Friday, October 24, 2008

Tobacco is Nasty

Another major component of the Word of Wisdom is the prohibition of tobacco. While we often think of cigarettes, tobacco in any form can cause addiction and disease.

I was appalled when I was in the hospital giving birth to one of my children and people in the room across the hall were smoking. My daughter’s brand new lungs inhaled cigarette smoke and I was quite unhappy about it. I even spoke to the city council afterwards in an effort to pass a city ordinance that banned smoking in the hospital. Fortunately, states have now passed laws prohibiting smoking in public places, including hospitals, schools, and restaurants. While people have the right to smoke, I choose not to and I don’t want to breathe in second-hand smoke because someone near me wants to smoke. I think that denies me the right to breathe smoke-free air.

When I was a young girl, before I joined the Church, my paternal grandmother smoked. She’d take us out to lunch and we’d sit at the table inhaling all of her smoke. I detested going to lunch with her because I couldn’t stand the smoke. It burned my eyes, made my nose run, and made me cough. Long before I knew about the Word of Wisdom, I’d formed my opinion of smoking. I thought it was nasty.

I can remember advertisements, before they were banned, for cigarettes. The women always looked so elegant and beautiful. They had long fingers with manicured nails that seemed to balance a cigarette just right, while their pouty lips were painted with the perfect shade of lipstick. I never recall seeing ads of haggard-looking women with wrinkled mouths and yellowed teeth. Those ads were so deceptive and, I’m sure, seduced many young people into smoking cigarettes.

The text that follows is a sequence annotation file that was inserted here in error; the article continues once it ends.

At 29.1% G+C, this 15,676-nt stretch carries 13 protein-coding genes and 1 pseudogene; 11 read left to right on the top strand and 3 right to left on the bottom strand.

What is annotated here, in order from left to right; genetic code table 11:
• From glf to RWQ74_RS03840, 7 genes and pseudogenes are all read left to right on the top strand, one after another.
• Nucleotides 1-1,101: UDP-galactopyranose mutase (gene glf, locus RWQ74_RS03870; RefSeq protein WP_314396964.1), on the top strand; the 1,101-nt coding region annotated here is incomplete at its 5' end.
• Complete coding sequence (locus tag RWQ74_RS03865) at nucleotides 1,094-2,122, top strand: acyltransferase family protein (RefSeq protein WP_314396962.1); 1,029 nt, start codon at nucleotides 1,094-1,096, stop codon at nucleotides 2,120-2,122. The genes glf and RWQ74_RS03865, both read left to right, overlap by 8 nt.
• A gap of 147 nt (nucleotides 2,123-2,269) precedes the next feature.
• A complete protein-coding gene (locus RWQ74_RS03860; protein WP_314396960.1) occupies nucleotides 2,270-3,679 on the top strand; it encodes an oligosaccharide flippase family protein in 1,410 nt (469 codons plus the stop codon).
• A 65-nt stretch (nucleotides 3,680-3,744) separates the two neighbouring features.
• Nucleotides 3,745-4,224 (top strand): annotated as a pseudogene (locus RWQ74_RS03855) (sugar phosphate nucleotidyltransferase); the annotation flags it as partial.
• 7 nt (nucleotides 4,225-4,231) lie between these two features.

Chewing tobacco wasn’t popular when I was a teenager. Maybe it was the era or maybe it was where I lived. I remember a young man who transferred into our high school. He was spitting this disgusting brown junk on the ground while he spoke to my friend and me. I was repulsed and had no idea what he was doing. When I finally learned he was chewing tobacco and then spitting out his browned saliva, I was even more disgusted. I can’t imagine why chewing tobacco holds any kind of appeal for anyone.

Besides the obvious health issues, another factor with tobacco is its addictive property. Anything addictive is harmful to our spirit because we no longer have free agency to make choices. Once our physical body has become dependent on any substance, we have lost the very power that we were granted at birth, the ability to choose.

While tobacco is big business, it’s also harmful and destructive. It’s far better to never give way to the addiction, but even those who become dependent on tobacco can once again enjoy freedom from addiction. Once smokers stop smoking, their health outlook increases dramatically. Even more importantly, the freedom to choose is restored.

I will continue to examine the Word of Wisdom. Stay tuned . . .

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Lundeen's Life said...

I couldn't agree with you more. I can't stand the smell of tobacco. My brother became inactive from church when he was 15, started drinking and smoking. It was horrible. But when he met the love of his love and she got pregnant, he quit so that he wouldn't have to tell his son not to do it, when he was. He's still inactive, but at least he's smoke-and-alcohol free.

*MARY* said...

I can't believe they allowed smoking in the HOSPITAL! That's crazy.

COOLWHIP said...

I really enjoy reading your blog. I just wanted to let you know that I have put you on my "follow this blog" list, and posted the article from yesterday on mine too. I loved it. All credit directed in the right direction of course.